Wednesday, March 18, 2015

Learning to Speak

            Sometimes as mothers and fathers we actually do the right thing for our child without even knowing it.  When the doctor handed me my baby for the first time I began to talk to her softly.  I think I told her I loved her and was glad she was with us.  When I changed her diaper for the first time she was awake, a little fussy, and looked so small and vulnerable that I could not help but talk to her.  I don’t remember what I said specifically but I spoke softly in a sing-song voice that I did not know I had.  She calmed down when she heard me speak so I continued; in fact, I talked to her a lot.  Not just when I changed her diaper but when I held her, carried her, played with her, traveled with her, pretty much all the time except when she was asleep. I was already succeeding as a great parent and I didn't even know it!

I found out later that it is important to a child’s language development to begin talking to them when they are brand new babies.  How do babies learn to speak?  What can a parent do to help?  I learned that by the time my little girl turned two and a half, she would have 600 words in her vocabulary and by age five or six she would know thousands of words. Wow!

Photo Credit 
Babies, toddlers and children progress at different rates.  Just as some babies are early crawlers; and some are late walkers, children gain language at different rates as well. All babies; regardless of their culture or native language, share the same steps to language learning. They begin with eye contact and will look at an object they want while reaching and vocalizing. The pre-linguistic part of language development begins with blowing bubbles, vocalizations, and crying. They do what works.



Steps to Language 
They begin talking with single words, usually a noun.  These first words can mean a whole sentence.  For example “up” could mean, “Mom I want you to pick me up.” These words are called holophrases, whole phrases which are full of meaning, because they are self-contained. Then children will begin using words in a telegraphic fashion.  Basically they only use the words that will convey what they want like “baby go”.  After the telegraphic stage they learn words at an amazing rate.  Two-year-olds, for example, often learn two to three new words each day. Three year olds have some trouble with pronouns but by the time they are four and five they will have mastered them. Four year olds will speak in complete and compound sentences, they will even make up words to fit their needs (Crosser, 2008)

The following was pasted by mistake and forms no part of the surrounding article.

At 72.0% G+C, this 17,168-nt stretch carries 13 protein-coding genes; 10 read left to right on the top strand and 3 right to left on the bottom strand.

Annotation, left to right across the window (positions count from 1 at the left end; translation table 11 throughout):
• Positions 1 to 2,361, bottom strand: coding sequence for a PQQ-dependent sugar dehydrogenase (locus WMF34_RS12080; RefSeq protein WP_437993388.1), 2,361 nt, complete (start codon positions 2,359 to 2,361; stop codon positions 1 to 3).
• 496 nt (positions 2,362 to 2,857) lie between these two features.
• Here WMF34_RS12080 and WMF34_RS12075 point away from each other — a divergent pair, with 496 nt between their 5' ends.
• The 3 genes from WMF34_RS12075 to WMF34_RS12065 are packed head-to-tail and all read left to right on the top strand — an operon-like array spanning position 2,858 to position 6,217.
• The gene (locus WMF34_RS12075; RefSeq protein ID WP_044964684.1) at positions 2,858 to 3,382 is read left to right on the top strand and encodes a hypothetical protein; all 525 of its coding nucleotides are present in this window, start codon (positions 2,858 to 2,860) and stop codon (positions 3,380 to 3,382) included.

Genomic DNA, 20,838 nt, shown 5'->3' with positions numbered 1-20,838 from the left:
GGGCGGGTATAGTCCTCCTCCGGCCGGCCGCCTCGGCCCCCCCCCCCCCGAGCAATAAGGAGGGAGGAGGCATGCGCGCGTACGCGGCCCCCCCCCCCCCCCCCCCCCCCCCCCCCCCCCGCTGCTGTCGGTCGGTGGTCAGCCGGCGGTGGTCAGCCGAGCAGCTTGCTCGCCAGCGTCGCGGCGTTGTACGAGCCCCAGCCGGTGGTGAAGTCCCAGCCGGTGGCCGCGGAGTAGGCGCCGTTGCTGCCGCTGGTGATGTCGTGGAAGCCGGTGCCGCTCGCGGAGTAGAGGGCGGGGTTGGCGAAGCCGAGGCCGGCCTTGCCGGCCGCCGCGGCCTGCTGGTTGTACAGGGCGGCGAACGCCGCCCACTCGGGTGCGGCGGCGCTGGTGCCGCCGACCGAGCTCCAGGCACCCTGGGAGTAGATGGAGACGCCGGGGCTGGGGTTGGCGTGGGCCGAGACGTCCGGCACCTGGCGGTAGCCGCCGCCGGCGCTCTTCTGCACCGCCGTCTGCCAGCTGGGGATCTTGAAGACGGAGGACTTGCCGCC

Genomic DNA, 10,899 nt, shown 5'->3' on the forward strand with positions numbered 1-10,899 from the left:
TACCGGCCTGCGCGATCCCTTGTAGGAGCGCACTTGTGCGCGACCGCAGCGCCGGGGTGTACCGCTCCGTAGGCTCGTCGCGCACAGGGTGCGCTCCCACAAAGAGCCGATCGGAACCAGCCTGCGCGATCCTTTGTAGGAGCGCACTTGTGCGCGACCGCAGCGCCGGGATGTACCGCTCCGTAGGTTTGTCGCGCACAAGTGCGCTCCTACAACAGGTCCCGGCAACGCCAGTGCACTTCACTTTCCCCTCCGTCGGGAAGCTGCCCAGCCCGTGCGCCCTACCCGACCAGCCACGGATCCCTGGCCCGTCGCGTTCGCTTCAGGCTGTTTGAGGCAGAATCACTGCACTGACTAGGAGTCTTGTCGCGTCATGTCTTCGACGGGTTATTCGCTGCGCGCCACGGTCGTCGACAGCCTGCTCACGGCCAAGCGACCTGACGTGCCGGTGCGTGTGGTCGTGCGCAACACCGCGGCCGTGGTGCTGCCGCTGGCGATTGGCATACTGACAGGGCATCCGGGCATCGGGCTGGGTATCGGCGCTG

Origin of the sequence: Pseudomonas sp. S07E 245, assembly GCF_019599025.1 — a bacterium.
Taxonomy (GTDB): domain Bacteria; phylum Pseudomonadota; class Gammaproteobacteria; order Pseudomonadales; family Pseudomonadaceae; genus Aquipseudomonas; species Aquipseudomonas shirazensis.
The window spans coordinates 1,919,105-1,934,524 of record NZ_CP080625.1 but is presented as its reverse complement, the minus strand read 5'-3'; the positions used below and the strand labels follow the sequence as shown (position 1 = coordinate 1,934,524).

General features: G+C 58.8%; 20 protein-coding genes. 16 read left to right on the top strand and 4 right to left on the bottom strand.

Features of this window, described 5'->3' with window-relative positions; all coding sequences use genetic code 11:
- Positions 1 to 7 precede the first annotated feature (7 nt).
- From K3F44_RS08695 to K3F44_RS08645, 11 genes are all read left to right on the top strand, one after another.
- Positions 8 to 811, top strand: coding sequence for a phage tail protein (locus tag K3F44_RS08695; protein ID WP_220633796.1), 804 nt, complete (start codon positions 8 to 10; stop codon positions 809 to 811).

Helping language development    
            The first way parents can help their child in language development is speaking in the way I did with my new born infant.  I did not know it at the time but this style of speech is called parentese and it provides a scaffold for the learning of language. Parentese is not baby talk, it involves using a slightly higher than normal pitch and exaggerated vowel sounds.  You need to use short and simple sentences, along with repetition.

            One of the best ways to help your baby in their language development is to provide an environment free of abuse and excess stress.  This will free your baby’s brain to create the necessary language connections. Encourage any attempts they make in their language development.  Above all, relax and enjoy your child, you are probably already doing most of the things that will help your child with their language development.


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